Jayaram Kulkarni, afan of Bhimsen Joshi, practising music at his home in Hubli.
KUNDAGOL looks so sleepy that it is hard to believe the music mania of the people of this town, 65 km from Gadag. Sitting in poorly lit shacks, they discuss passionately the music of stalwarts, over sweet tea and a plate of their favourite mandakki.
They surely have a story or two to tell about the pioneer of the Kirana gharana, Abdul Karim Khan, and his disciple Sawai Gandharva, of Gangubai Hangal and Bhimsen Joshi. Kundagol in Karnataka's Dharwad district is the seat of the Kirana gharana in southern India and has nurtured the best of music produced in the country.
Jayaram Kulkarni used to live a few houses away from Sawai Gandharva's. By the time Jayaram was bitten by the music bug, Gangubai and Bhimsen were no longer coming to Kundagol for their lessons. But the music festival to mark the death anniversary of Sawai Gandharva brought them back to the town. “I was very fond of [Mallikarjun] Mansur's and Gangubai's music, but I was crazy about Bhimsen Joshi,” says Jayaram as he leads me to his practice room. The wall is covered with pictures of great musicians, but in whichever direction you turn there is a picture of Bhimsen Joshi. Every inch of the remaining space is filled up with laminated articles on musicians and great gurus, and music reviews.
Jayaram recalls an outstanding review that appeared in The Hindu in 1970 on Bhimsen Joshi's Miya Ki Todi. “Whenever I heard he was performing in and around Kundagol, I would get restless with excitement. I would either get into a truck or cycle to the venue. Once, when he was performing in Savanur, I rented a cycle which was very short, and by the time I reached the venue, my knees were badly chipped. But the joy of listening to him is so unexplainable that one forgot the existence of the world,” he says while paying obeisance before the huge portrait of the musician.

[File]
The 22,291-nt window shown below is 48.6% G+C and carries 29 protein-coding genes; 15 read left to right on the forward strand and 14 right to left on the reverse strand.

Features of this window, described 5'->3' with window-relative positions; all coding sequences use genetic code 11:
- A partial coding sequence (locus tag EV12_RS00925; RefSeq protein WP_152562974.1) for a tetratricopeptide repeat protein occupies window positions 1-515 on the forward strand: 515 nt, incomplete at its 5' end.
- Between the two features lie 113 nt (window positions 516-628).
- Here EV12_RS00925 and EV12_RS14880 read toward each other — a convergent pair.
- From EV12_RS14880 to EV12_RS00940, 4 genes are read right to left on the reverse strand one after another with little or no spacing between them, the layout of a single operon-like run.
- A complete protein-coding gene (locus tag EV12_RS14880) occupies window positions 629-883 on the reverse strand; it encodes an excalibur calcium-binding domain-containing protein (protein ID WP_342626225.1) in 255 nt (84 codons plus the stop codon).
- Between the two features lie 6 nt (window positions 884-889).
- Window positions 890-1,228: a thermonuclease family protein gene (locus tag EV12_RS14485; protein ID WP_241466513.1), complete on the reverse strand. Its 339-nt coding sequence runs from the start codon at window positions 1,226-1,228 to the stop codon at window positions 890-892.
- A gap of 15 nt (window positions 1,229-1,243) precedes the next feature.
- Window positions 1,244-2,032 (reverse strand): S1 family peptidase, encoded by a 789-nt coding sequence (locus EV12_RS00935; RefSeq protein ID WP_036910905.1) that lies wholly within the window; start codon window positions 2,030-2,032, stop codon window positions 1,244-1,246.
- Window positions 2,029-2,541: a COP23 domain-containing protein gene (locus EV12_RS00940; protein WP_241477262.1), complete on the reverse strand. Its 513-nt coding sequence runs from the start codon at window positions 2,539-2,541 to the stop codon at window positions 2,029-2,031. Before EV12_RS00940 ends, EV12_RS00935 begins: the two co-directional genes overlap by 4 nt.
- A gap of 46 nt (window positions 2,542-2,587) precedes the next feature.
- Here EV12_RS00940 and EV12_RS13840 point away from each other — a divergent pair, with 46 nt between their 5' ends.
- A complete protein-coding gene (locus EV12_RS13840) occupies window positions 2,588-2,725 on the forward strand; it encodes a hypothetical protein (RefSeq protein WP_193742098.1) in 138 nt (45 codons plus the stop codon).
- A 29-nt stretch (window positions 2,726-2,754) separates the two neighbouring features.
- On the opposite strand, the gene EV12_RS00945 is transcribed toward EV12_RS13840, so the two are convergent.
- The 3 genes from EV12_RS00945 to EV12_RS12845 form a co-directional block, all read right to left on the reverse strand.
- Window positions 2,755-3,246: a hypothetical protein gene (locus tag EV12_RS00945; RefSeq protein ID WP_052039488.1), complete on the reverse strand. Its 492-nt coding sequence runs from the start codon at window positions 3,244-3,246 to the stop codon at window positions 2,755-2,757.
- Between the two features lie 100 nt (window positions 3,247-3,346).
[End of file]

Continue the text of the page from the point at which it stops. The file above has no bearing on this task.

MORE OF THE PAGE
“I want to sing for a few minutes before we carry on with our conversation,” he says and sits down to sing the Todi cheez that Bhimsen has sung. This is Jayaram's everyday routine; the day never begins without invoking the maestro.
“I was a permanent volunteer at Nanasaheb's house in Kundagol during the annual Sawai Gandharva festival. My duty was to supply water and serve food. In 1976, Nanasaheb invited the best artistes of the country – C.R. Vyas, Vasanth Rao Deshpande, Firoze Dastur, Mallikarjun Mansur, Bhimsen Joshi, Basavaraj Rajguru, Siddarama Jambaldinni, Gangubai Hangal.”
Exhausted with the day's work, Jayaram was sleeping at home when he heard the reverberating notes of “Changee Nainava” in Bhimsen Joshi's voice. “I got up immediately and ran to Nanasaheb's house. Everyone in the audience had tears in their eyes, he recalls.
“Bhimsen Joshi's father Guracharya Joshi, Nanasaheb, Firoze Dastur and many others were crying too. I have no words to describe the moving rendition. That day I decided to make him my guru though I could never afford to learn from him. I have over 400 cassettes of his and have studied his music very carefully,” says Jayaram, who has fashioned his music after the maestro's. He even for a long time believed that to sing like the maestro one must imitate his body language.
“I went to Pune as soon as I heard of his demise. All along and even on our return journey, my friend and I sang all his bhajans and abhangs. That is my tribute to the extraordinary musician,” Jayaram pauses for a moment before he continues to talk about what Ustad Amir Khan had to say about Bhimsen Joshi's music.
(Letters to the Editor should carry the full postal address)
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